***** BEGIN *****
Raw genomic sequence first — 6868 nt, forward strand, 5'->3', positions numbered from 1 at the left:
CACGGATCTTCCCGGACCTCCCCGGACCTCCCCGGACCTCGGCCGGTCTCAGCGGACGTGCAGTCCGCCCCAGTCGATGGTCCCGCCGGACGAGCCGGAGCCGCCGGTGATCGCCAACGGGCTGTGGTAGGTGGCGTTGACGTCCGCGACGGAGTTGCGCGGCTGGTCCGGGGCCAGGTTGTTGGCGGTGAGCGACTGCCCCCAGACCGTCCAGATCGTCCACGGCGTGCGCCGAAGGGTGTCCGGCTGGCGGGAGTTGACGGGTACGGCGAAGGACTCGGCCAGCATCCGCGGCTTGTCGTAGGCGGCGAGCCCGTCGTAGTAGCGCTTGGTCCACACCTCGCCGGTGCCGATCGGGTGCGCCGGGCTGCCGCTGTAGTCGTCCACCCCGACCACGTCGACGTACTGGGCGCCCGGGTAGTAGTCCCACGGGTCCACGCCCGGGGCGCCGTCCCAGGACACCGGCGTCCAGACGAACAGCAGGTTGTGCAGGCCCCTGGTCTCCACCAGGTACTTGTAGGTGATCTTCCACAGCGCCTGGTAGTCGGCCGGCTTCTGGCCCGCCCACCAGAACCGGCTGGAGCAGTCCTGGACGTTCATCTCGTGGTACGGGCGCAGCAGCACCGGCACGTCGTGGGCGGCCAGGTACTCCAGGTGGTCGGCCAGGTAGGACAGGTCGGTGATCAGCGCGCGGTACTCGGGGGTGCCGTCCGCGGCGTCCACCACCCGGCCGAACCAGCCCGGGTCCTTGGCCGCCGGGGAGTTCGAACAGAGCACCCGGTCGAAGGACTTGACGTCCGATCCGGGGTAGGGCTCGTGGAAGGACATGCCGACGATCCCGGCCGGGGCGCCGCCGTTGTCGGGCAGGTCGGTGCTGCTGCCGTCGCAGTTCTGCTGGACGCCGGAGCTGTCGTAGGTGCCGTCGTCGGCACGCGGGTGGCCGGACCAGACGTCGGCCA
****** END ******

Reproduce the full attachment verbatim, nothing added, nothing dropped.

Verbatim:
Raw genomic sequence first — 6868 nt, forward strand, 5'->3', positions numbered from 1 at the left:
CACGGATCTTCCCGGACCTCCCCGGACCTCCCCGGACCTCGGCCGGTCTCAGCGGACGTGCAGTCCGCCCCAGTCGATGGTCCCGCCGGACGAGCCGGAGCCGCCGGTGATCGCCAACGGGCTGTGGTAGGTGGCGTTGACGTCCGCGACGGAGTTGCGCGGCTGGTCCGGGGCCAGGTTGTTGGCGGTGAGCGACTGCCCCCAGACCGTCCAGATCGTCCACGGCGTGCGCCGAAGGGTGTCCGGCTGGCGGGAGTTGACGGGTACGGCGAAGGACTCGGCCAGCATCCGCGGCTTGTCGTAGGCGGCGAGCCCGTCGTAGTAGCGCTTGGTCCACACCTCGCCGGTGCCGATCGGGTGCGCCGGGCTGCCGCTGTAGTCGTCCACCCCGACCACGTCGACGTACTGGGCGCCCGGGTAGTAGTCCCACGGGTCCACGCCCGGGGCGCCGTCCCAGGACACCGGCGTCCAGACGAACAGCAGGTTGTGCAGGCCCCTGGTCTCCACCAGGTACTTGTAGGTGATCTTCCACAGCGCCTGGTAGTCGGCCGGCTTCTGGCCCGCCCACCAGAACCGGCTGGAGCAGTCCTGGACGTTCATCTCGTGGTACGGGCGCAGCAGCACCGGCACGTCGTGGGCGGCCAGGTACTCCAGGTGGTCGGCCAGGTAGGACAGGTCGGTGATCAGCGCGCGGTACTCGGGGGTGCCGTCCGCGGCGTCCACCACCCGGCCGAACCAGCCCGGGTCCTTGGCCGCCGGGGAGTTCGAACAGAGCACCCGGTCGAAGGACTTGACGTCCGATCCGGGGTAGGGCTCGTGGAAGGACATGCCGACGATCCCGGCCGGGGCGCCGCCGTTGTCGGGCAGGTCGGTGCTGCTGCCGTCGCAGTTCTGCTGGACGCCGGAGCTGTCGTAGGTGCCGTCGTCGGCACGCGGGTGGCCGGACCAGACGTCGGCCA